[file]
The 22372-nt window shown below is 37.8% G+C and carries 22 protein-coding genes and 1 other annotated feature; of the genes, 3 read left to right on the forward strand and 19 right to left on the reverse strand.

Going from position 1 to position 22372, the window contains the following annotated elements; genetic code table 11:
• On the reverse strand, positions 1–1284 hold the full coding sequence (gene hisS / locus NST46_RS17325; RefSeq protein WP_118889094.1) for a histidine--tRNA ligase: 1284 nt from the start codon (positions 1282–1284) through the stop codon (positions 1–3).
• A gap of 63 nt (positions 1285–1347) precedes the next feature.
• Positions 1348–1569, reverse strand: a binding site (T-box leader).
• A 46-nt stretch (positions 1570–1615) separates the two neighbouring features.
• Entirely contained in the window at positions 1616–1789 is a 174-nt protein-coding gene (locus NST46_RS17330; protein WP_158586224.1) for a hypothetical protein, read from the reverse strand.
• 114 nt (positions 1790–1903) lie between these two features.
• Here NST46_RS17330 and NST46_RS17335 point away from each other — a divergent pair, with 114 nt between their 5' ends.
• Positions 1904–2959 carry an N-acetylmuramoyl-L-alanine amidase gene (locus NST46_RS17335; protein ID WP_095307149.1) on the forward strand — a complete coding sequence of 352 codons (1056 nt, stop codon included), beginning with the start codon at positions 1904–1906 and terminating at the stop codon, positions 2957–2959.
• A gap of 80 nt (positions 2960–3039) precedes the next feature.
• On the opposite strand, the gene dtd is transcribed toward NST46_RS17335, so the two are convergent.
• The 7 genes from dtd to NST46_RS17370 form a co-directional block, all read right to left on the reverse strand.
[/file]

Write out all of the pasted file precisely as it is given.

The 22372-nt window shown below is 37.8% G+C and carries 22 protein-coding genes and 1 other annotated feature; of the genes, 3 read left to right on the forward strand and 19 right to left on the reverse strand.

Going from position 1 to position 22372, the window contains the following annotated elements; genetic code table 11:
• On the reverse strand, positions 1–1284 hold the full coding sequence (gene hisS / locus NST46_RS17325; RefSeq protein WP_118889094.1) for a histidine--tRNA ligase: 1284 nt from the start codon (positions 1282–1284) through the stop codon (positions 1–3).
• A gap of 63 nt (positions 1285–1347) precedes the next feature.
• Positions 1348–1569, reverse strand: a binding site (T-box leader).
• A 46-nt stretch (positions 1570–1615) separates the two neighbouring features.
• Entirely contained in the window at positions 1616–1789 is a 174-nt protein-coding gene (locus NST46_RS17330; protein WP_158586224.1) for a hypothetical protein, read from the reverse strand.
• 114 nt (positions 1790–1903) lie between these two features.
• Here NST46_RS17330 and NST46_RS17335 point away from each other — a divergent pair, with 114 nt between their 5' ends.
• Positions 1904–2959 carry an N-acetylmuramoyl-L-alanine amidase gene (locus NST46_RS17335; protein ID WP_095307149.1) on the forward strand — a complete coding sequence of 352 codons (1056 nt, stop codon included), beginning with the start codon at positions 1904–1906 and terminating at the stop codon, positions 2957–2959.
• A gap of 80 nt (positions 2960–3039) precedes the next feature.
• On the opposite strand, the gene dtd is transcribed toward NST46_RS17335, so the two are convergent.
• The 7 genes from dtd to NST46_RS17370 form a co-directional block, all read right to left on the reverse strand.